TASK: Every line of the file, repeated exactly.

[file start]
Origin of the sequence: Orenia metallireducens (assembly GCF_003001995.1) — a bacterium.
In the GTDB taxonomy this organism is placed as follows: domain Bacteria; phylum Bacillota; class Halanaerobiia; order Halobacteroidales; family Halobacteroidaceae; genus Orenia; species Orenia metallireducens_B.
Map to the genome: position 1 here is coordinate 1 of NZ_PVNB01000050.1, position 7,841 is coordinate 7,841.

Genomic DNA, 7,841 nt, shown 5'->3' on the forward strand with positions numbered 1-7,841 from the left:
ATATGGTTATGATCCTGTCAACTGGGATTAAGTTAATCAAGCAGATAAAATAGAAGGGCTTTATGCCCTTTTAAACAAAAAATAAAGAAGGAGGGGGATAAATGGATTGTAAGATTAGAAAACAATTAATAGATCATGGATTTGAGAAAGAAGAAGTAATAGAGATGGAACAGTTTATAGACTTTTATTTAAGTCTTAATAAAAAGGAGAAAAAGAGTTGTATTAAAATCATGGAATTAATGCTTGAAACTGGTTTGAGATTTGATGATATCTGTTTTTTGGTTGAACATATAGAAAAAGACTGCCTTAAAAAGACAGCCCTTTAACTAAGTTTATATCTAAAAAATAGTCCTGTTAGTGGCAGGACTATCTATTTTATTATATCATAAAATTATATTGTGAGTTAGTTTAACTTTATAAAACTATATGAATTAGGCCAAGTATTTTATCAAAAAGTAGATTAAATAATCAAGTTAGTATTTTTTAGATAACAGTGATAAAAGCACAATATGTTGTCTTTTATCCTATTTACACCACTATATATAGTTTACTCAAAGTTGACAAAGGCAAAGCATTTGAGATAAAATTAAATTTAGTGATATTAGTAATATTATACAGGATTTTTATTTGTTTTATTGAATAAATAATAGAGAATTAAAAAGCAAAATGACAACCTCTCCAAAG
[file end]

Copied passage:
Origin of the sequence: Orenia metallireducens (assembly GCF_003001995.1) — a bacterium.
In the GTDB taxonomy this organism is placed as follows: domain Bacteria; phylum Bacillota; class Halanaerobiia; order Halobacteroidales; family Halobacteroidaceae; genus Orenia; species Orenia metallireducens_B.
Map to the genome: position 1 here is coordinate 1 of NZ_PVNB01000050.1, position 7,841 is coordinate 7,841.

Genomic DNA, 7,841 nt, shown 5'->3' on the forward strand with positions numbered 1-7,841 from the left:
ATATGGTTATGATCCTGTCAACTGGGATTAAGTTAATCAAGCAGATAAAATAGAAGGGCTTTATGCCCTTTTAAACAAAAAATAAAGAAGGAGGGGGATAAATGGATTGTAAGATTAGAAAACAATTAATAGATCATGGATTTGAGAAAGAAGAAGTAATAGAGATGGAACAGTTTATAGACTTTTATTTAAGTCTTAATAAAAAGGAGAAAAAGAGTTGTATTAAAATCATGGAATTAATGCTTGAAACTGGTTTGAGATTTGATGATATCTGTTTTTTGGTTGAACATATAGAAAAAGACTGCCTTAAAAAGACAGCCCTTTAACTAAGTTTATATCTAAAAAATAGTCCTGTTAGTGGCAGGACTATCTATTTTATTATATCATAAAATTATATTGTGAGTTAGTTTAACTTTATAAAACTATATGAATTAGGCCAAGTATTTTATCAAAAAGTAGATTAAATAATCAAGTTAGTATTTTTTAGATAACAGTGATAAAAGCACAATATGTTGTCTTTTATCCTATTTACACCACTATATATAGTTTACTCAAAGTTGACAAAGGCAAAGCATTTGAGATAAAATTAAATTTAGTGATATTAGTAATATTATACAGGATTTTTATTTGTTTTATTGAATAAATAATAGAGAATTAAAAAGCAAAATGACAACCTCTCCAAAG